“I went to an alumni dinner and heard about the new Jacksonville campus and, lo and behold, it’s going to be right across the street from my office,” said Perez, who is a a corporate real estate service assistant for CSX Real Properties, Inc. However, Perez said she chose Brenau for more than its convenience.

“At Brenau, I know I’m getting the knowledge and tools I need for moving forward in my career,” she said, adding that she is looking forward to experiencing the same high-quality, academics-focused experience on the master’s level that she got as an undergrad.

One of the faculty members she will encounter in Jacksonville also came to the new operation through Kings Bay. Dr. Deane A. Desper, a former U.S. Navy logistics officer who now works as a project manager for the defense contractor BAE Systems-Fleet Support Logistics, will be teaching on both campuses in graduate and undergraduate programs.

“I really like the variety and quality of the students that I have encountered at Brenau,” the Woonsocket, Rhode Island native said. “Every one of them I’ve encountered seems to be driven by the desire to do their best and get the most that they can from their educations.”

Accommodates Professional, Personal Obligations

Brenau's Master Artist Dennis Campay speaks with trustee Parry Wolfe during the open house for the new Jacksonville campus.
Brenau’s Master Artist Dennis Campay speaks with trustee Parry Wolfe at the open house for the new Jacksonville campus.

Aliette Richard said she decided to apply to the Brenau M.B.A. program after spotting one of the Brenau “Now in Jax” billboards and visiting the university website.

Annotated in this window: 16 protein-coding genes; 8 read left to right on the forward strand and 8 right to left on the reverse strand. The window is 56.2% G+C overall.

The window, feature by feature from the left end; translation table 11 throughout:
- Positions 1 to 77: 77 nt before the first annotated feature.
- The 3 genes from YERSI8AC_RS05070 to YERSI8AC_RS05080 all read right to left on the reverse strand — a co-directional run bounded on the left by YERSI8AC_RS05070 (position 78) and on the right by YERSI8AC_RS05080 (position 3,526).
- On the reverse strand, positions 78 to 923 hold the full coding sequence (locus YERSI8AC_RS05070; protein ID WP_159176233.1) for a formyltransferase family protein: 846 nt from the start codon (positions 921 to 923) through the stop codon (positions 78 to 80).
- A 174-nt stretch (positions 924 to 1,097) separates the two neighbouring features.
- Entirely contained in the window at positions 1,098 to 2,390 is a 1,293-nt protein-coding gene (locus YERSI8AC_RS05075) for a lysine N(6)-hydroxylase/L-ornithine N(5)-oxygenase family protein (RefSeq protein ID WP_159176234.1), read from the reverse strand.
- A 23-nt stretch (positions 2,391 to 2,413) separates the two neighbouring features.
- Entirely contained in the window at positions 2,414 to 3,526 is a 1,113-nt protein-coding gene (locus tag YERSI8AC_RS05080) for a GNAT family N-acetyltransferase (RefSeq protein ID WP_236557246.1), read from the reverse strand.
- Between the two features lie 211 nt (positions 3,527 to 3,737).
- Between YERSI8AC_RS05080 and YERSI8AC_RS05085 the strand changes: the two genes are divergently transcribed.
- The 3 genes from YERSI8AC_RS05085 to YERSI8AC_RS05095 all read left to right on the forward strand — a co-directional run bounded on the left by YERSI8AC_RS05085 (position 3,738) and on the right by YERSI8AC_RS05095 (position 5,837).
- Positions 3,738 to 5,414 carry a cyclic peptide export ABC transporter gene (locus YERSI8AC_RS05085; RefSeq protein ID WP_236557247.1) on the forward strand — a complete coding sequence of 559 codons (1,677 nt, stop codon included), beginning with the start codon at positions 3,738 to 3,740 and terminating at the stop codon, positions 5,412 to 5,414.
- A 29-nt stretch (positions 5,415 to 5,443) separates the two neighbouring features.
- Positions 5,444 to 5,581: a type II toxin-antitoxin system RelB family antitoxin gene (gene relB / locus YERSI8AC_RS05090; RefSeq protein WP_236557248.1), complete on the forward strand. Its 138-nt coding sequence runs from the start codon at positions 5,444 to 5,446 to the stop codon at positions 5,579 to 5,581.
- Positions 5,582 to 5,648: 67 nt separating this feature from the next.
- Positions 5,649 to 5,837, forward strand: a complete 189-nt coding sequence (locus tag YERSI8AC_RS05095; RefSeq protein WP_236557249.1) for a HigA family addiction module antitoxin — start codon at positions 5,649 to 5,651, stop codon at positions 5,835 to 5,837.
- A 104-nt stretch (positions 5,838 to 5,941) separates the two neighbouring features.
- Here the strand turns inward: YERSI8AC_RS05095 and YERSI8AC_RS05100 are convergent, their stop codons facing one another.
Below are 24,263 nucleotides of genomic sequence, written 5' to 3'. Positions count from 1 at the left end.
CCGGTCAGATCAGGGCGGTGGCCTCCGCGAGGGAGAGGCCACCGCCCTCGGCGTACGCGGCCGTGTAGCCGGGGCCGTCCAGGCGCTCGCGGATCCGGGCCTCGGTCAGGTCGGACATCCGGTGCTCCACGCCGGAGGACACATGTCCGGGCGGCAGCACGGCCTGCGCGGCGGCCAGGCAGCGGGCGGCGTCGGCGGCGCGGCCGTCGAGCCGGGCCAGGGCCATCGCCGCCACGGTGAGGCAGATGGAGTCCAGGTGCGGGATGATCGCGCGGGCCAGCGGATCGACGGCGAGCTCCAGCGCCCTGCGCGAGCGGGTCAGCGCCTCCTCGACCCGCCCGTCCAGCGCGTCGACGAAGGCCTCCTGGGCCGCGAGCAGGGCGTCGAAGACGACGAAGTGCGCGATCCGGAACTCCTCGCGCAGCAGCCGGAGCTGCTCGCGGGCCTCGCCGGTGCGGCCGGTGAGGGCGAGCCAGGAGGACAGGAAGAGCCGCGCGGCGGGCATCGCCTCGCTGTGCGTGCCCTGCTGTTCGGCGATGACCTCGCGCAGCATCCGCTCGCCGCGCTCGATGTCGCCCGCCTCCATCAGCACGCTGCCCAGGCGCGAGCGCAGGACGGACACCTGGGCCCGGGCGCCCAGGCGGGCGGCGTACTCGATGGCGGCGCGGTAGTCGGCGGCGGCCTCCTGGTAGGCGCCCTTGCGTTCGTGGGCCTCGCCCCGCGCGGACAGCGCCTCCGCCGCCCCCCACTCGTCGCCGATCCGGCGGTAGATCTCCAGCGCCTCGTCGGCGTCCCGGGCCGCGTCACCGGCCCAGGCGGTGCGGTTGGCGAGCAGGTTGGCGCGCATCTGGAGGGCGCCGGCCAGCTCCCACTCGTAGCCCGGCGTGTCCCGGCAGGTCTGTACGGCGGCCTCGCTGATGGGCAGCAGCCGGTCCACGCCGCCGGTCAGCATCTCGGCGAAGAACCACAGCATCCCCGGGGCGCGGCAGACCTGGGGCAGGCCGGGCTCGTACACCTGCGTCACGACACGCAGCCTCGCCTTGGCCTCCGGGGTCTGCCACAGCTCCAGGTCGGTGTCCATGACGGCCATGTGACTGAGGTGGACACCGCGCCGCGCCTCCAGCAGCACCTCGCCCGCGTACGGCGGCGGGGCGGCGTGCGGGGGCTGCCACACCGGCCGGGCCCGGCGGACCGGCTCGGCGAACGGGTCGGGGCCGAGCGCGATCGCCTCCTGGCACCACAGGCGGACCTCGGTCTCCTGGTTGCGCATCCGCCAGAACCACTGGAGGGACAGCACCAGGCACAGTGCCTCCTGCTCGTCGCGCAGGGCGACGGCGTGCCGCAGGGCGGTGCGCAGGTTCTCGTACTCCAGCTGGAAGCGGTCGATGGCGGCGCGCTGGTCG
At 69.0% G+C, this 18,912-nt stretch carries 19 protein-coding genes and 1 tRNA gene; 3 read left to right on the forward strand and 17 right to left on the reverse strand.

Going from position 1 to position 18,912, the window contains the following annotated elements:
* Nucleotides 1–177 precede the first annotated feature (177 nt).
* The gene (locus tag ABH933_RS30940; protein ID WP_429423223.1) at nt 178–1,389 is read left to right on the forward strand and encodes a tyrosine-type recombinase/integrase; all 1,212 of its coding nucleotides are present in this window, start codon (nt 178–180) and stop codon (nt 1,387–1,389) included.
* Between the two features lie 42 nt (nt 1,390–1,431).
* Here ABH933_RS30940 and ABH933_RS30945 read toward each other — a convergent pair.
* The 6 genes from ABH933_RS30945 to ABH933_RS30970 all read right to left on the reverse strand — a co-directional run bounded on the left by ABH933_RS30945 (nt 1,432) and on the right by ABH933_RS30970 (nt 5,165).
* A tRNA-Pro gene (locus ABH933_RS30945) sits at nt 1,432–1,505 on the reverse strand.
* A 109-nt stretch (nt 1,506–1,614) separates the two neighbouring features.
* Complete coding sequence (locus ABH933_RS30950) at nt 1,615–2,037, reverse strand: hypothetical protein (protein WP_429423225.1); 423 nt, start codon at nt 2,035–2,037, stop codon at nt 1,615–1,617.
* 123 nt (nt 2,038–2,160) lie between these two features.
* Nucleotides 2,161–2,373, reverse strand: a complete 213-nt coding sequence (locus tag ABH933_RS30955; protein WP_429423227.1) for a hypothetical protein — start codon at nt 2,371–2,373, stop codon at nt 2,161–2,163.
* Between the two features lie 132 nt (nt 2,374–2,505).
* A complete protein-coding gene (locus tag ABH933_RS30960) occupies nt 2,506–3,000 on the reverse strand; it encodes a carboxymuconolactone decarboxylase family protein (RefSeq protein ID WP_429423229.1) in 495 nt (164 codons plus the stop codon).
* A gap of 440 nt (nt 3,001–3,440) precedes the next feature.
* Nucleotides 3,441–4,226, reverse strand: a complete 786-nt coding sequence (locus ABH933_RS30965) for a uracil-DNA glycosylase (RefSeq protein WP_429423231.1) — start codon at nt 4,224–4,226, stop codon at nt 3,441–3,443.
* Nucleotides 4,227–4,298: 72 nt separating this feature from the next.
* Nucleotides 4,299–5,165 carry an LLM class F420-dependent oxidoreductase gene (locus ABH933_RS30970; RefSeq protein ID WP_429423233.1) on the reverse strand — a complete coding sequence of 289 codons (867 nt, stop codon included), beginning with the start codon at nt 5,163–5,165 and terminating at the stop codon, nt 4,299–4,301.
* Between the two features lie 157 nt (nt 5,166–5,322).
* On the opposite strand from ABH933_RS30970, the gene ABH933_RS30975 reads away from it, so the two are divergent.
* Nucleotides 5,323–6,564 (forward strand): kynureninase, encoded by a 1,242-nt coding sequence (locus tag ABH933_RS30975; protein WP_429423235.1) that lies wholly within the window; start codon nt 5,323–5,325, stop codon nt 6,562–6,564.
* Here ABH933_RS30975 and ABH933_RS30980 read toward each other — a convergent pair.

“When I went online, I was very excited because Brenau has an M.B.A. specializing in project management, which is exactly the degree I am looking for,” said the assistant district manager for a company that provides government-related claims assistance for hospitals. The Brenau graduate school program, she added, easily accommodates her professional schedule and personal obligations.

“I want to learn as much as I can to make myself more marketable,” she said. “With the Jacksonville campus opening up, there’s no more waiting. It’s a great time to do just that.”

David L. Barnett, chief financial officer and senior vice president over all administrative operations of the university, said that Brenau’s educational format enables the university to offer programs at the convenience of the students. Adding to the convenience, he said, Brenau Jacksonville campus students also will have access to Brenau’s catalog of highly regarded undergraduate and graduate online programs.

Several months ago, Brenau completed the $210,000, 4,380-square-foot build-out for leased space on the top floor of a former Bank of America four-story office building on the south side of Jacksonville. The location is near the I-95 interchange at J.T. Butler Boulevard.

Schrader said that the heavy population of military personnel, veterans and their families in the Jacksonville area was a major factor in the university’s decision to locate there. Last year U.S. News & World Report ranked Brenau the 12th most veteran-friendly institution among comprehensive universities in the Southeast.

The Jacksonville site will not have an impact on the Kings Bay Naval Submarine Base, which is only 47 miles away. Although Brenau at Kings Bay continues to meet needs of students in and out of the military, its location on the base restricts growth potential for the university.